Course Hero. "August: Osage County Study Guide." Course Hero. 1 Dec. 2019. Web. 27 Jan. 2023. <https://www.coursehero.com/lit/August-Osage-County/>.
Course Hero. (2019, December 1). August: Osage County Study Guide. In Course Hero. Retrieved January 27, 2023, from https://www.coursehero.com/lit/August-Osage-County/
(Course Hero, 2019)
Course Hero. "August: Osage County Study Guide." December 1, 2019. Accessed January 27, 2023. https://www.coursehero.com/lit/August-Osage-County/.
Course Hero, "August: Osage County Study Guide," December 1, 2019, accessed January 27, 2023, https://www.coursehero.com/lit/August-Osage-County/.
Violet is suffering from cancer of the mouth, which symbolizes both the possibility of muteness and of raging, vindictive speech. Particularly in the beginning of the play, Violet is often on the edge of language, slurring her words and gabbling nonsense. Her speech problems are not directly caused by her cancer. Instead they are caused by the pills she takes, partly to dull the pain of the cancer. The site of her affliction, her mouth, brings to mind the possibility she will one day be unable to speak at all. In the Prologue and Act 1, she seems on the verge of falling away from human communication entirely. In sealing this fate, the cancer might widen the emotional chasm that already distances her from her daughters.
However, Violet is far from mute yet. On the contrary, she is an aggressive speaker throughout the play. In Act 1 she complains that her mouth is "burning" from the pain of the cancer. Violet seems able to turn this burning outward, in angry invective that acts like a flamethrower, scorching her children. Thus Violet's mouth cancer symbolizes the ability to use speech to cause harm as well as the possibility of not speaking at all.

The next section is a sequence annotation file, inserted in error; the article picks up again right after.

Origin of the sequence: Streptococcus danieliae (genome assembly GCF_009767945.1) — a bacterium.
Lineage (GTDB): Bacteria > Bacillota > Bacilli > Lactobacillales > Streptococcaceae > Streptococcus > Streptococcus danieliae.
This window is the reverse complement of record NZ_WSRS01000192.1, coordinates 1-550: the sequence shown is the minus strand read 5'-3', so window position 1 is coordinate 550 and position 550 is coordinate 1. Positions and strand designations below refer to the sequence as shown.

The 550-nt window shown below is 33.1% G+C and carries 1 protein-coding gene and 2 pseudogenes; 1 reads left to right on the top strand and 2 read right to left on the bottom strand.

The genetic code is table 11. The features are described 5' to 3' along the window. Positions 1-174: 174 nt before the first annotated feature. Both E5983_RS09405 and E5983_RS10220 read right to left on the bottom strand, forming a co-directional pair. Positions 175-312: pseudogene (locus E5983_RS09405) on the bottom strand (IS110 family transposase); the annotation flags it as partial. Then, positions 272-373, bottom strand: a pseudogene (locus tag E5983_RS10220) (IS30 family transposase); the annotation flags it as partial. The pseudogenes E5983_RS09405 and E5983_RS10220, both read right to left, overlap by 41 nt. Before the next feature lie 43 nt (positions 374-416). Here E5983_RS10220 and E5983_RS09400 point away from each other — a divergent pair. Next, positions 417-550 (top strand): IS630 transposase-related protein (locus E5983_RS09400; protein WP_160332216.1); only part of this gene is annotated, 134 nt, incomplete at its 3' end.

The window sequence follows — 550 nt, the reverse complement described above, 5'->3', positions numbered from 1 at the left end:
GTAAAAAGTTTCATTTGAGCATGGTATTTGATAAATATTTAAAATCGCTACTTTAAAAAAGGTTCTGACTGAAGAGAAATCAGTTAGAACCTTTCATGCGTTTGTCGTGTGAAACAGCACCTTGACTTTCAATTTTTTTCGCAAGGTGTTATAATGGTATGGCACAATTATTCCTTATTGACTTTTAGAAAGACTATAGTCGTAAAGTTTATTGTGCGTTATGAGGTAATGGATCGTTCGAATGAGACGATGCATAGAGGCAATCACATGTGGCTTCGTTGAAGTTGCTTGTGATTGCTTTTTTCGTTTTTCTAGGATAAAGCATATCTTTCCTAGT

Johnna Monevata, the Westons' housekeeper, shows Jean that she wears a necklace in the shape of a turtle. The turtle is a pouch containing her dried umbilical cord. This item has spiritual significance, she tells Jean: it connects the Cheyenne people to their families. This play's description of the custom seems factual, although scholarly accounts say Cheyenne people wear these only in childhood. According to Johnna, she will wear the necklace her whole life, because without it, her soul would "belong nowhere." For Johnna, the necklace symbolizes her soul, but for the play it symbolizes a natural familial connection lacking in the modern white Weston family, descendants of settlers. The Weston children appear to "belong nowhere." Even though they yo-yo back to the house in Osage County, the Weston daughters are scattered to the four winds and find it difficult to connect to their parents emotionally.
It is possible author Tracy Letts means only to use Johnna's necklace to gesture to another way of life, one more joyful than the wretched and despairing lives the Westons live. But Johnna is a Plains Indian, and the Westons are descendants of the white people who settled the Plains, displacing them. This comes close to making Johnna herself into a symbol. In popular culture, especially, the technique of using non-white characters to symbolize a purer, more natural, or wiser way of life is called the "Magical Negro" trope. (The name deliberately uses the old-fashioned term "Negro," now considered offensive, to show that the trope is also offensive.) Originally, trope meant a figure of speech, but it has come to mean an overused theme or cliché, especially in fiction or film. One element of the "Magical Negro" trope that is missing from Letts's portrayal of Johnna is the non-white character's transformative, saving effect on a white character. Johnna does not impart any life lessons to Violet or the other Westons. Ultimately Johnna's necklace may symbolize only that there is another way to live.